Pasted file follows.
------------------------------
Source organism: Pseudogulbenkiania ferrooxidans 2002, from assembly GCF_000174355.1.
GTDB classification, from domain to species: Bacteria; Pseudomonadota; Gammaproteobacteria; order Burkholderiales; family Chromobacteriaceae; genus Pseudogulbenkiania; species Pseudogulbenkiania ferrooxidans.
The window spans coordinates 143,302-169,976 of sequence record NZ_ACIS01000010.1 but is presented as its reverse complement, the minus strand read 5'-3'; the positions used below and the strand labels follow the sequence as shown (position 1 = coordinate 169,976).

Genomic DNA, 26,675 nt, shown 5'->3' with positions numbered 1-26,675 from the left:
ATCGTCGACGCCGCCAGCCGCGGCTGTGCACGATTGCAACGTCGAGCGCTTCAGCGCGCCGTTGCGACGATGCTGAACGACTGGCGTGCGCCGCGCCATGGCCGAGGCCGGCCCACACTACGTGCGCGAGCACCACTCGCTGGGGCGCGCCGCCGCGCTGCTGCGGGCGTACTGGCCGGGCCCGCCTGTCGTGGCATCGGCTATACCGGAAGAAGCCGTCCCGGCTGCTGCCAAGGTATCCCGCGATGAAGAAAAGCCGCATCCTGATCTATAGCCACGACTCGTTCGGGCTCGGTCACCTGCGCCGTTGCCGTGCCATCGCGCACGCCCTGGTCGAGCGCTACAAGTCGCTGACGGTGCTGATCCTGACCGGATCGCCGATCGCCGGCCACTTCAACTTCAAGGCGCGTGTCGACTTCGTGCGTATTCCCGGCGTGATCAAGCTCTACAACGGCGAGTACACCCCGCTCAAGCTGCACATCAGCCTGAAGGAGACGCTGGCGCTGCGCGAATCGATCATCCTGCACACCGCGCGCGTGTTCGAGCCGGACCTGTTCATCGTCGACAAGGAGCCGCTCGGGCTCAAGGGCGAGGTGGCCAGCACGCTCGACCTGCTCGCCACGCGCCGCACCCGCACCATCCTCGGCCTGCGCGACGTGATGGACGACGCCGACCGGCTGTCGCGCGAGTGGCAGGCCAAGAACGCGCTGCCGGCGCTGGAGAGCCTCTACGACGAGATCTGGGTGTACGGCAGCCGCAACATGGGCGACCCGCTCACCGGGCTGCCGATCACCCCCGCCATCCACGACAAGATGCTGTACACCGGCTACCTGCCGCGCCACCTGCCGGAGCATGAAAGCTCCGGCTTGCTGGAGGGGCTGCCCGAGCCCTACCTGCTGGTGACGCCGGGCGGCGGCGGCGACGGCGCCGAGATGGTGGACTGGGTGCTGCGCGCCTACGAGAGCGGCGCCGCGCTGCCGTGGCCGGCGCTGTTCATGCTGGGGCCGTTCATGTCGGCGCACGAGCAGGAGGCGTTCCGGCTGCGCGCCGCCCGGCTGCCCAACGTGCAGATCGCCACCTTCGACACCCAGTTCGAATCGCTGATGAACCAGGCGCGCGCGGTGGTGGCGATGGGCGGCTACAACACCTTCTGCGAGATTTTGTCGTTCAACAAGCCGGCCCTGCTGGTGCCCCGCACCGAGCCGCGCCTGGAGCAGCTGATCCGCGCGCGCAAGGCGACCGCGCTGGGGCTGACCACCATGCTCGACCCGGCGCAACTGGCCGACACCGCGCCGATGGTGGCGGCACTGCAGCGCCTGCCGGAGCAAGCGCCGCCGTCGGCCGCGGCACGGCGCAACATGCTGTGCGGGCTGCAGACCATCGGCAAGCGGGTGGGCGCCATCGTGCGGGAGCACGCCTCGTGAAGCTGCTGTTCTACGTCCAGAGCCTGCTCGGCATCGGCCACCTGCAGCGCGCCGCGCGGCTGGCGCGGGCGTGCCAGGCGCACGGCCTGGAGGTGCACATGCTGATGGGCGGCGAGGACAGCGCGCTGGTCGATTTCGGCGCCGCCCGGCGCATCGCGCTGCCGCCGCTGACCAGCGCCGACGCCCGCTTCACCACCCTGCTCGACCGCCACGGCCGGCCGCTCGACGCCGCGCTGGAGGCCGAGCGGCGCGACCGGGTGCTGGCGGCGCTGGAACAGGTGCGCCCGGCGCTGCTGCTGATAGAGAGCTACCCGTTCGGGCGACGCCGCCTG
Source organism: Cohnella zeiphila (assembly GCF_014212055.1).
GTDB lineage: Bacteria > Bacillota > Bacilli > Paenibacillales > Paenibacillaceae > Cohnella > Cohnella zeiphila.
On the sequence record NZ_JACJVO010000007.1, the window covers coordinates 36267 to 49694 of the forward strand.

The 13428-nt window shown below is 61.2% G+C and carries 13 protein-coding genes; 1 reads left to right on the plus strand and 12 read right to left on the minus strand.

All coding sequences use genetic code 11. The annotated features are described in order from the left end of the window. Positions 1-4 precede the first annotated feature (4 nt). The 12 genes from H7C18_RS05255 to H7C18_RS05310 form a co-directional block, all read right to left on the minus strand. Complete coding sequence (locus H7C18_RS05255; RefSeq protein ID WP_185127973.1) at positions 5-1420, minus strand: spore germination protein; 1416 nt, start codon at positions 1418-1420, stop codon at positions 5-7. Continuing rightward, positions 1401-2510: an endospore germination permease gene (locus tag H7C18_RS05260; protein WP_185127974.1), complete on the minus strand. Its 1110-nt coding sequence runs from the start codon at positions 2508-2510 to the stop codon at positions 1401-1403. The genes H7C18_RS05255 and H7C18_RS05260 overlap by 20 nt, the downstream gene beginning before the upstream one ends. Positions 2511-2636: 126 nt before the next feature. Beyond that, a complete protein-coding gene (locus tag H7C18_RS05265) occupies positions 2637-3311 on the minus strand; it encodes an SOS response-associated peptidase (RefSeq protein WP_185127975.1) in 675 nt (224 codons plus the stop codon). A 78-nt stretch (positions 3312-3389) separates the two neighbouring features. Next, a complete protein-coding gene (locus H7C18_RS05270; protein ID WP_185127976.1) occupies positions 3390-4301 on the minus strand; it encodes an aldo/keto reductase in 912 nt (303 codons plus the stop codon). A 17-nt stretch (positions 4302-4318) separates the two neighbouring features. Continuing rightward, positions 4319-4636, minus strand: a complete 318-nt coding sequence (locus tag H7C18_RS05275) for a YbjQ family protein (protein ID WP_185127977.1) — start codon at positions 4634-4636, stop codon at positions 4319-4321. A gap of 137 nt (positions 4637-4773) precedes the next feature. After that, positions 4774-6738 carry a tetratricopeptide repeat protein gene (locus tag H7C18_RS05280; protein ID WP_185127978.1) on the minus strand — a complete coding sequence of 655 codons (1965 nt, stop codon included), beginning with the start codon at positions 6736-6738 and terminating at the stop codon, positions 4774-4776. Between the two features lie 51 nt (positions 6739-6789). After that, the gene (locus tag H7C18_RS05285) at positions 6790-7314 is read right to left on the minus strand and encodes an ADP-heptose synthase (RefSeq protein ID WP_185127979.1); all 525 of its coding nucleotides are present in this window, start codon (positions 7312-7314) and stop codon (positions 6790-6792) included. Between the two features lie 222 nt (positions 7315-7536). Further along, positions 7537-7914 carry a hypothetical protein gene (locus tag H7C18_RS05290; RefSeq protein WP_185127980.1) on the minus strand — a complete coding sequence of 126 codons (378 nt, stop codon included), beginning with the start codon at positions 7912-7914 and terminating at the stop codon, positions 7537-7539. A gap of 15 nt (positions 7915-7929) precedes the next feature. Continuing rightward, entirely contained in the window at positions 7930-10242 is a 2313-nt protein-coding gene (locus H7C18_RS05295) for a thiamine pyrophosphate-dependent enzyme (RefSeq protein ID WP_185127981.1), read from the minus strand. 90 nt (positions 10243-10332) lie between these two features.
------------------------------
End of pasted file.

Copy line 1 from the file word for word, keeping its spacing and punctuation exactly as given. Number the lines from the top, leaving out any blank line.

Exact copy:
Source organism: Pseudogulbenkiania ferrooxidans 2002, from assembly GCF_000174355.1.